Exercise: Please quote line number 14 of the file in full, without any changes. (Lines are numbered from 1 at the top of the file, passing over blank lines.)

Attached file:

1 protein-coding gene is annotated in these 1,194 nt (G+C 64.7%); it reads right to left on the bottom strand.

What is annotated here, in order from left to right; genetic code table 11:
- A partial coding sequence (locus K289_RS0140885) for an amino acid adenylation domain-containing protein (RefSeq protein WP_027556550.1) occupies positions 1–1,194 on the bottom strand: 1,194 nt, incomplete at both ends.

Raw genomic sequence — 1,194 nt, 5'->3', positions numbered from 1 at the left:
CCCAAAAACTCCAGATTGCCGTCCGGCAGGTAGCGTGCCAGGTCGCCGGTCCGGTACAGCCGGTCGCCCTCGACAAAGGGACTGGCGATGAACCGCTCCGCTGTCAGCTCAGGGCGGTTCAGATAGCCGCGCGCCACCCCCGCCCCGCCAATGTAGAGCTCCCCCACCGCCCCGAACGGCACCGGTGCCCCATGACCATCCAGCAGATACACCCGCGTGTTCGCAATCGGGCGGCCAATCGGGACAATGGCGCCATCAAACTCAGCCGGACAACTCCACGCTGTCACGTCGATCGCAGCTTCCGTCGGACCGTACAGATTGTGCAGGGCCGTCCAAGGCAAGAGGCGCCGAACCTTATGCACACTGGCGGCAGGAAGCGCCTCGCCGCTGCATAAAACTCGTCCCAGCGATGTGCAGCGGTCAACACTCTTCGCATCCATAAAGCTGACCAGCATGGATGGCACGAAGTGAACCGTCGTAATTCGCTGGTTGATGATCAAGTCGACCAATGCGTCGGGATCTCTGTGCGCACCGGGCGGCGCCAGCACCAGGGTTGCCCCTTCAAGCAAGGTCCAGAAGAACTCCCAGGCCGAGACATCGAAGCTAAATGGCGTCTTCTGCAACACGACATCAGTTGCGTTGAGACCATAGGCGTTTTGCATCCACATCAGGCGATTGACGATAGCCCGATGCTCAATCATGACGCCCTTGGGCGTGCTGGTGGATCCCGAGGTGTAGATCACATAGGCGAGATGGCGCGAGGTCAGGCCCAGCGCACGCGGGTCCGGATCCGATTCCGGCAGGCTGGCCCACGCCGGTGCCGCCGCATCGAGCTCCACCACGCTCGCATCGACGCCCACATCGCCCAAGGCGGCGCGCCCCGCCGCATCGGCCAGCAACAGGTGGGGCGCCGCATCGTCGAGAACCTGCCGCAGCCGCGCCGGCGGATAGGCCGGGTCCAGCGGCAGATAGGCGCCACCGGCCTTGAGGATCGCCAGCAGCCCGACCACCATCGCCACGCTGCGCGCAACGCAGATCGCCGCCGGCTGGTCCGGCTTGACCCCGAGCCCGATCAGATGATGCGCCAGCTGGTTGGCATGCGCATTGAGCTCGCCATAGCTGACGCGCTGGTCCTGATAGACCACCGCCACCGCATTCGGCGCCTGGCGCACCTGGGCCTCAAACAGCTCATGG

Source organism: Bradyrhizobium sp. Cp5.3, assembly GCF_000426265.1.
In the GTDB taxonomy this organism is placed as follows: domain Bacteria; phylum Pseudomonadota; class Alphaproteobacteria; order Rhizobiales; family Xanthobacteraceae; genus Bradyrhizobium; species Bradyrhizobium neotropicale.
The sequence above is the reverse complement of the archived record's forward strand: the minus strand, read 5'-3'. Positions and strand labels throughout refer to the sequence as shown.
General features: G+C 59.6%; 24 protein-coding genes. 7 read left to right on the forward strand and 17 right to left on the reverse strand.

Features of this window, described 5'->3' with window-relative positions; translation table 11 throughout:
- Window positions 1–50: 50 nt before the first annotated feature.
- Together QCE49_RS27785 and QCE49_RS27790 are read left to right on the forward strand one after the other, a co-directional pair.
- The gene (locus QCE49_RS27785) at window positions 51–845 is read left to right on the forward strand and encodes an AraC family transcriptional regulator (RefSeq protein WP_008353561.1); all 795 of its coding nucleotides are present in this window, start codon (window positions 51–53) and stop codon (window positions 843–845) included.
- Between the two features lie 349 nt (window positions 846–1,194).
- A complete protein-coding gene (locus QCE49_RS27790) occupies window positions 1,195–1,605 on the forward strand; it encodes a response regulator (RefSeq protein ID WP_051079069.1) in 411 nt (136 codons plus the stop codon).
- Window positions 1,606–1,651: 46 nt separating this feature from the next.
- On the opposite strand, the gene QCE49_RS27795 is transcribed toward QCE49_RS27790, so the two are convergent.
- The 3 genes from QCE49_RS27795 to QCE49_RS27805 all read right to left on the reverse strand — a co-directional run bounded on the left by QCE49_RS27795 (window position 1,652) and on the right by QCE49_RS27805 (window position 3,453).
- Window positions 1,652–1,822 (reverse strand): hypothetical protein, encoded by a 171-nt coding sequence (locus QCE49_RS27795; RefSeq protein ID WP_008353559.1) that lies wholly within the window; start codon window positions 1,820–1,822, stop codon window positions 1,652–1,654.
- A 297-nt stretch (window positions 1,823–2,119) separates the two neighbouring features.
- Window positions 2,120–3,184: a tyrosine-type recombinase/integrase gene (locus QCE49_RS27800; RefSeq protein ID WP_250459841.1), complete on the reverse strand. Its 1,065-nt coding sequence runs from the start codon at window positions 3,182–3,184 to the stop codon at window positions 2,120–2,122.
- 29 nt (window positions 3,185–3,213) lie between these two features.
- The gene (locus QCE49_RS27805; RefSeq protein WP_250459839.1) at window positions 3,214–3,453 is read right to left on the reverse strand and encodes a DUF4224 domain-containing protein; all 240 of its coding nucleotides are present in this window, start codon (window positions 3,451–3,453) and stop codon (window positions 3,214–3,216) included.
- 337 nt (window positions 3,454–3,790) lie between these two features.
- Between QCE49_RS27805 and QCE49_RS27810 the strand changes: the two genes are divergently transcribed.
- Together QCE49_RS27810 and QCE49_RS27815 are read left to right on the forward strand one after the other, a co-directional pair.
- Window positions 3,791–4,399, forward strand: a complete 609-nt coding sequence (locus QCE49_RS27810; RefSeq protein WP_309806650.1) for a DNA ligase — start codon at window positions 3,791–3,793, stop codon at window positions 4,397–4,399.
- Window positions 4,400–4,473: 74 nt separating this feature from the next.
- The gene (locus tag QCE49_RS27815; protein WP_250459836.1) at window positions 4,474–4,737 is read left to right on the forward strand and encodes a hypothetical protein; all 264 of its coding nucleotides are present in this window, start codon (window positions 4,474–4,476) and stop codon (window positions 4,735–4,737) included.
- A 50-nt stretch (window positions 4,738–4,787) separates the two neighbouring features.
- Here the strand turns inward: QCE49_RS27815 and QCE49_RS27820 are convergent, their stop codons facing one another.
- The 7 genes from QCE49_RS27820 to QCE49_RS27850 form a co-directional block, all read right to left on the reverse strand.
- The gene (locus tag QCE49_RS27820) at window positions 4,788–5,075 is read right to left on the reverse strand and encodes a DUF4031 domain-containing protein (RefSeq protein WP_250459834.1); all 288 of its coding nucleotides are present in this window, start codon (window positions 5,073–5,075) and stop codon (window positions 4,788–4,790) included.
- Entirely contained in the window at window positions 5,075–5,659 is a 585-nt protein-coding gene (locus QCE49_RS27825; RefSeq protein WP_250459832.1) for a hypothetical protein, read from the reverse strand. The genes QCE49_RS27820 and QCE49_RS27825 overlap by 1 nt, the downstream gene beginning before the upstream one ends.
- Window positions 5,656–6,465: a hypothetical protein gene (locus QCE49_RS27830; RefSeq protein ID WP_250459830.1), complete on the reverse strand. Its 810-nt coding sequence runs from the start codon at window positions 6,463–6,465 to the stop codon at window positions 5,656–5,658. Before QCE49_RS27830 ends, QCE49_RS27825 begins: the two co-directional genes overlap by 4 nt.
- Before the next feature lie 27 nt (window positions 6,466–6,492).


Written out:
- Between the two features lie 349 nt (window positions 846–1,194).